Home stay Notes
The morning routine started as it had for the past week, awakened by the early dawn at 0430hrs - quite normal for me in summer time. I dozed off again, but was soon aware of activity in the central garden area of my hosts apartment block.
So, another day another adventure, as I hauled myself up and stretched muscles back into working order. I was staying in a classic Russian apartment, in what is considered a good area (expensive real estate), this being close to the city centre by the underground and the trolley bus system (one bus to the Kremlin). I had a room to myself which was the lounge room, this being quite spacious (23 sqm) when compared with the other rooms in the apartment. In most cases Russian sofas all convert to a double bed and single chairs to single beds. Lounge rooms are the guest room for when the relatives come to stay. Some homestays used in the past offered a spare bedroom to me, but most use the lounge area. In addition, my furnishings consisted of a T.V (with VCR), a desk to work on, my own dining table, various lounge chairs and bookshelves packed with my hosts memorabilia nestled amongst her extensive book collection. My connection with outside was the window which observed communal life in the garden area below me.
Time for breakfast and a cup of coffee all prepared in the "compact" kitchen along with a congenial chat with my Russian host. Today I was treated to fried cottage cheese "patties", a popular Russian breakfast snack and one that brought relief from the ubiquitous cold meats and black bread - so hard for someone reared on "wheeties" and porridge! I played "Oliver" this morning and went back to the kitchen with bowl in hand! Homestay hosts can adapt food to particular tastes, you only need to ask.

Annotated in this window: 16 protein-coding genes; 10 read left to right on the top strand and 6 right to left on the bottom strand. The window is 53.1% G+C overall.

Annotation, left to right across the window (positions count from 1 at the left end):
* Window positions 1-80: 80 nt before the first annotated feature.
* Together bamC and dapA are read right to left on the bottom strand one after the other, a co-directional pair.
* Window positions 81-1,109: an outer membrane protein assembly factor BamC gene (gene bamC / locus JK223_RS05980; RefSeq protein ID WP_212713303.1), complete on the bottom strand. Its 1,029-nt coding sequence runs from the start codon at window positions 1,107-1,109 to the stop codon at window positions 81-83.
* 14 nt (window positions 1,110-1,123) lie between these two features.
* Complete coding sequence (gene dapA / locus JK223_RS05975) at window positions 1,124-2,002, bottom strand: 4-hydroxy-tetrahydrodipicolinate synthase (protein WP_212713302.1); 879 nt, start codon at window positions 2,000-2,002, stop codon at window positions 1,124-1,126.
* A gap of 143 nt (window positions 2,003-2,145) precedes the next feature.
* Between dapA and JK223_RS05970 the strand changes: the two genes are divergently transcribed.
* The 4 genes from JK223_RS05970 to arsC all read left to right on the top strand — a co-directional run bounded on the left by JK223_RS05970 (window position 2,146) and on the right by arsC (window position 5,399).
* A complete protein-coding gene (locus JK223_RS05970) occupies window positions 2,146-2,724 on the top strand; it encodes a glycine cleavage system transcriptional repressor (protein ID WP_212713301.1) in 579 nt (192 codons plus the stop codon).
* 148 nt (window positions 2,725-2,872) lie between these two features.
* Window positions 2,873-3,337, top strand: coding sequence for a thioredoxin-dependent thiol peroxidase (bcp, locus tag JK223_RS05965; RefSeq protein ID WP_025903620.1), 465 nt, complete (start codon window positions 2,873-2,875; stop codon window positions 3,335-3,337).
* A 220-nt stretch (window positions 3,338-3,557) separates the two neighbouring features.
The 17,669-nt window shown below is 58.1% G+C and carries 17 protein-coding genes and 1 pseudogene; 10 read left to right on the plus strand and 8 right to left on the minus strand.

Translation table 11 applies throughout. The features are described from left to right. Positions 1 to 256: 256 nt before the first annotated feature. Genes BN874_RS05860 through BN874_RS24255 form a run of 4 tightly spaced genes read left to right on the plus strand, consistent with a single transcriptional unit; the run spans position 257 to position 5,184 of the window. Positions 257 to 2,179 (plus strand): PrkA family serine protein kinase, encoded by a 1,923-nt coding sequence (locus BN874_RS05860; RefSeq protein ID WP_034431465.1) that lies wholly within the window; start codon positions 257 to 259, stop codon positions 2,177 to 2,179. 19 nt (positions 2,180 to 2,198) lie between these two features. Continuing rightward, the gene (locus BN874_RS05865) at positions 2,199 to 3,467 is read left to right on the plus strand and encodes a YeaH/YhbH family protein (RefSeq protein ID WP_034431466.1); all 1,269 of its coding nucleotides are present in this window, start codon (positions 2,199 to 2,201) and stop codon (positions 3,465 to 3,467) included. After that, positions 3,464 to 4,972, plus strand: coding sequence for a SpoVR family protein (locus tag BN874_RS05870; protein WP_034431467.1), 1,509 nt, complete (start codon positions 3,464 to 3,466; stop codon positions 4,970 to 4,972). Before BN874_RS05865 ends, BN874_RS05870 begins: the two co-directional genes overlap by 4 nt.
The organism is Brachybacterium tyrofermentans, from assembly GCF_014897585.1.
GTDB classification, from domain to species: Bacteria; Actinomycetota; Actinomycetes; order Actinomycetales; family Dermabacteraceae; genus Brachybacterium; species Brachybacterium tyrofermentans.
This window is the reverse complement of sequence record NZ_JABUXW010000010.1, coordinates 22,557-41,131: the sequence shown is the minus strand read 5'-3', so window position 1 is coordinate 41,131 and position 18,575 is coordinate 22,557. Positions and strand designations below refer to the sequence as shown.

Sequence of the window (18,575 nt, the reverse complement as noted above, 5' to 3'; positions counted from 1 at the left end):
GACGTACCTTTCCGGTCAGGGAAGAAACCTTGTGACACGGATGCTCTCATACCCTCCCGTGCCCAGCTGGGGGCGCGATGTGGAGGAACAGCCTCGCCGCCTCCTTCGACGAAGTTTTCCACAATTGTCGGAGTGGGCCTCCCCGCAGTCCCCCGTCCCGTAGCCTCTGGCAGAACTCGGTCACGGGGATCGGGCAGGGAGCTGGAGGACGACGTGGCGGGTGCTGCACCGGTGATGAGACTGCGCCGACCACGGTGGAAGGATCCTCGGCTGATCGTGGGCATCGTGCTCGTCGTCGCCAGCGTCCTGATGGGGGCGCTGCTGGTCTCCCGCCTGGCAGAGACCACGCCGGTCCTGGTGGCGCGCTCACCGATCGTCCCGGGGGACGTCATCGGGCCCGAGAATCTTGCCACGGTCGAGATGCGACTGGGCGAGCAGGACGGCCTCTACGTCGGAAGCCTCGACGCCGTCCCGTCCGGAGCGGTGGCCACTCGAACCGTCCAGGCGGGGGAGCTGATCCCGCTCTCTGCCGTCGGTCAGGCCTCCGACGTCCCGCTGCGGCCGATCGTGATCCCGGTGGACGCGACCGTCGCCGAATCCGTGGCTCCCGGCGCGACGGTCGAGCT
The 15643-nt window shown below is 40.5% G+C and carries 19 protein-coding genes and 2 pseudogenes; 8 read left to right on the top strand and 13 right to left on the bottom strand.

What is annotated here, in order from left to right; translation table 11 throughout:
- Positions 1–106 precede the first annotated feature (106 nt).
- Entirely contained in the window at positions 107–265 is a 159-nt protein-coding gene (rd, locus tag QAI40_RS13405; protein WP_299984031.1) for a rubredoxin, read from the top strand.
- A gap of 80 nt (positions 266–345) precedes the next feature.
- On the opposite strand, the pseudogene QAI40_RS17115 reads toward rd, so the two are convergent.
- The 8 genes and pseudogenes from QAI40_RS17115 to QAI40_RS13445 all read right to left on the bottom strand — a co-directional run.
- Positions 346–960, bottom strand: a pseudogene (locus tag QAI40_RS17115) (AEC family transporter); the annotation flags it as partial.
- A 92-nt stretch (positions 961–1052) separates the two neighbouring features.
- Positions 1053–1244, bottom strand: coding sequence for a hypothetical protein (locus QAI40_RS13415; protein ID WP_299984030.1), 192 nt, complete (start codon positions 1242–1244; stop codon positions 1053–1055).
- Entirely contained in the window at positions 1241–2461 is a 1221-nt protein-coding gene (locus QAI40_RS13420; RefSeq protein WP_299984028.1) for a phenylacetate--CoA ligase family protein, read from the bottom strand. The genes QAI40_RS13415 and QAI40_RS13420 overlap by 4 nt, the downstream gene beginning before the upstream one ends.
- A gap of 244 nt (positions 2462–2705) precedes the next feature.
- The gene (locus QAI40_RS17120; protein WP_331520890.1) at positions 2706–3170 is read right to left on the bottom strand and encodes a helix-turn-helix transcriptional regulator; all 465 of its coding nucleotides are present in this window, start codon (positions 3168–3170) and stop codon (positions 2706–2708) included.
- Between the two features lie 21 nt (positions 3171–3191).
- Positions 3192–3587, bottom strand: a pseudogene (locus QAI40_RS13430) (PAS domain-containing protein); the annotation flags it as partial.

I had to move quickly this morning as I wanted to see the new national monument and museum to the "Great Patriotic War" (WW2), before some Russian friends and I attempted to visit the Russian Air Force Museum outside Moscow. The WW2 museum was within walking distance of my apartment and I was soon on my way wandering amongst the locals as they went about their Saturday morning rituals. The sun was shinning and the large apartment blocks took on a more golden colour than usual. This whole area is a prime example of the classic "Stalinist" design period and bought satisfaction to my minds pre-defined expectations of what I should be seeing somewhere in Moscow. All that reading and watching documentaries has certainly left a large mental file that waits for recall. The small "kiosks" outside were already doing a brisk trade as were the local shops that occupy ground floor space. One change I had noted from previous visits is how much more obvious these shops were. The need to advertise, to survive has generated "signs" with colour and some character. In the past it was hard to see where any shop was. This camouflage effect can be still the case in other areas of Russia, but not in Moscow and St. Petersburg.